Throughout this series, I’ve shared my personal journey of leaving behind a life of “should” to find happiness and fulfillment as my authentic self. It’s an ongoing process, and I recently made a startling discovery about a powerful should that I’ve harbored unwittingly for years. Previously, I wrote about how I was vulnerable to rape at a young age because of my belief that I should do whatever men expect of me. With this segment, I want to shatter another should and talk about being in an emotionally abusive marriage. I got out and never discussed the abuse in my first marriage. The should kept me silent, and I’ve protected my ex all these years. Worse yet, the same sense of should extended well beyond my ex to other people—especially men—who mistreated me.
I made excuses for them, blamed myself, and blamed circumstances to explain it away. But no more. I was emotionally abused for decades. But unlike physical abuse, there were no scars or bruises to reflect the daily abuse. I was belittled, demeaned, and made to feel small and powerless. I couldn’t bring myself to ask the police to arrest my spouse even though the wounds ran deep. I stayed with him for years because I thought I deserved it, and I was convinced that if only I could learn to do things perfectly, then maybe he’d treat me better—maybe he’d be kind.
In an emotionally abusive relationship you’re trained over a course of time to think it’s what you deserve—you’re programmed to doubt yourself to the point of not being able to leave. It’s a perfect spider web of love—you’re the prey tapped for emotional energy for the spider, all while you’re stuck in the web, unable to move. Thankfully, I had friends, who witnessed the abuse, felt it, and even tried to do something about it before I eventually left. I couldn’t express this publicly without them and their support.
The reality of emotional abuse is that it’s more likely to happen than physical abuse, and often when people try to leave the relationship, the abuse ends up turning physical with threats of violence. I was an ideal candidate for an abusive relationship because of how I felt about myself. I was a people pleaser with low self-worth, which made me the perfect person who’d be attracted to someone that would abuse me. I had also been abused before—I had previous relationships with emotional abuse and control elements. My brain already knew the pattern.
When I met my ex, I was in a vulnerable place and yearned to be loved and accepted. In him, I found all of that and more. I was the focus of his life and he showered me with gifts and attention. I felt special. But that attention turned into control, and little by little, the walls closed in on me. Over time, I became more and more isolated. I had few friends because everyone was a threat. I was regularly criticized—I walked on egg shells. I was molded into what he wanted me to be. Year by year, I lost more of myself and my desires, thoughts, and ambitions. I was absorbed by what WE were, and I fell in line with how I was to behave. I started hiding a part of my life from my spouse—stolen moments of friendship and joy—for fear he’d tighten the reigns even more.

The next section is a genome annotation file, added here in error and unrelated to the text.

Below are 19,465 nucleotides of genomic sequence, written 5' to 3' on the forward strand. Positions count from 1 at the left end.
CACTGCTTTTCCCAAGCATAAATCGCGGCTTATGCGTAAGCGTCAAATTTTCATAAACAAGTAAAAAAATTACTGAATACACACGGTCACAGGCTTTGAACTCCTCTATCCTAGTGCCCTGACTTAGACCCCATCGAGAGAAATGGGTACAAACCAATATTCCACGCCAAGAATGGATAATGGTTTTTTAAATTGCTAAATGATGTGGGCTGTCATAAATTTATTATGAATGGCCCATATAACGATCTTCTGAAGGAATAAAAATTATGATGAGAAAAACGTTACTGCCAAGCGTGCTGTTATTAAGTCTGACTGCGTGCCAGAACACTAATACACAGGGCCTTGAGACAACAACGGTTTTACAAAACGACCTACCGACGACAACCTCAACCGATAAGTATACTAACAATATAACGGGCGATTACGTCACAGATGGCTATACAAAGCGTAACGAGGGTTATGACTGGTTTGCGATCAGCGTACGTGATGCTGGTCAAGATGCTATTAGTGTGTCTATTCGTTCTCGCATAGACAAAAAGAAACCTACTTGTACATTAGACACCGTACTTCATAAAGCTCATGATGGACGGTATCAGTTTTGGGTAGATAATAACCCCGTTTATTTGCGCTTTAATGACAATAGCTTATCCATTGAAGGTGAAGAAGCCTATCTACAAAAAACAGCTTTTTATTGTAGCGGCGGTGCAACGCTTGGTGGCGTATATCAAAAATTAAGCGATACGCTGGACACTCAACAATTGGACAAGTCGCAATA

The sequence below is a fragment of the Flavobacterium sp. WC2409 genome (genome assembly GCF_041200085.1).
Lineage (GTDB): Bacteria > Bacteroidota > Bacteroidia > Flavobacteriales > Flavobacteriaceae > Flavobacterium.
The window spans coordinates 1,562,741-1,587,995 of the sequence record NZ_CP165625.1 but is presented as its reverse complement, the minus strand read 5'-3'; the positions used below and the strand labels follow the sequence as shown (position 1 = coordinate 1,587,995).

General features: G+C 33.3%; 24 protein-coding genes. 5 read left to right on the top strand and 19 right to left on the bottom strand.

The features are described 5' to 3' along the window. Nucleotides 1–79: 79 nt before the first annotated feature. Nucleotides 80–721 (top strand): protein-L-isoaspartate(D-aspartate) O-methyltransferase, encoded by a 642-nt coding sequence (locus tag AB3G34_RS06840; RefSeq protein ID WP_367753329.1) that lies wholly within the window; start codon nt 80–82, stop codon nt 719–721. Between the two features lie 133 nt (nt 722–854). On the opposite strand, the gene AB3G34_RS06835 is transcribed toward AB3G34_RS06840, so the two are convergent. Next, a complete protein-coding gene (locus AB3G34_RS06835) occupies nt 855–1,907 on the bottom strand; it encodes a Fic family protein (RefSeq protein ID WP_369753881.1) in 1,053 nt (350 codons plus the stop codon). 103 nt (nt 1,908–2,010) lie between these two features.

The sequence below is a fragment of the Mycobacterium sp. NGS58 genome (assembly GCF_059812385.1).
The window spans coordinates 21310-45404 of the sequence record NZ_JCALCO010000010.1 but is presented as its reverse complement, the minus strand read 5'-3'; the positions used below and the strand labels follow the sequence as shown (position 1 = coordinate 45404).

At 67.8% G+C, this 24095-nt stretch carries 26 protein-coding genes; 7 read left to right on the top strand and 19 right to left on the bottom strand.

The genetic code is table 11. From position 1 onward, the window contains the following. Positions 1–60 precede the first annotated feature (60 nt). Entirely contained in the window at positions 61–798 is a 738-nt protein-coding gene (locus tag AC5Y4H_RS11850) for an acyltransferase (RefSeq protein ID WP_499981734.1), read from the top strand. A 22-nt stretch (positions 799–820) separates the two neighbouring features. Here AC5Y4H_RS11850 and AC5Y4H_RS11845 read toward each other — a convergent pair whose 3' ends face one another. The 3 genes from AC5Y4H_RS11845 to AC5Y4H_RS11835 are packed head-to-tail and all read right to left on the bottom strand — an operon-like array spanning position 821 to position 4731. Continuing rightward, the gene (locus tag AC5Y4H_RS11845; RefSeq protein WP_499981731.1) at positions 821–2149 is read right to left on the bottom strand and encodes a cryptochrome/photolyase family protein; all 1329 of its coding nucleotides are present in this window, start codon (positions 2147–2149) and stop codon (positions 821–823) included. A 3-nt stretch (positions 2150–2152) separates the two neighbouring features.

Most of the people that knew and interacted with me would have told you that I was very happy in my marriage because that’s what I portrayed. I was not. A few friends who saw how my life really was tried to talk to me about it and had even begged me to move in with them to escape the abuse. But still, I did not leave. Should had a firm grip on me. I felt trapped, like I could never get out.
After years, I was finally able to say no more. The veil fell from my eyes and for the first time I saw what my life had become and I was ready to leave. It’s one of the hardest things I’ve ever done, and I’ve done some hard things. It’s also what I’m most proud of. Leaving the abusive relationship was me choosing me over should. For the first time, I decided that I mattered and had worth, even if I lost everything. I had myself and that was all I needed. I found the keys to my shackles.
People in my own family have said there’s no such thing as emotional abuse. That abuse can only be defined by physical wounds. I’m sure a lot of people believe the same, and that’s one of the many reasons why they stay in emotionally abusive relationships. No one believes you and then you doubt yourself. You’re trained to think the treatment is normal. People begin to believe once they see physical abuse, but often that can be too late, and the person trying to leave is wounded or worse. It’s something we need to start talking about, and we need to talk to our children. It’s real and harmful.
If you’re in a relationship that sounds like spider love, know that you’re not alone and you don’t deserve it. That the someday when they’ll treat you better will never come. Rally your support network and get out now. You should be treated well and you deserve happiness. And if you think someone you know is in an emotionally abusive relationship, speak up. If my dear friends hadn’t talked to me—and it took years—I don’t know if I would have had the strength to leave. For me, leaving that relationship was a huge part of leaving a life of should.
Sandy Eichel is a happy ex-should-er.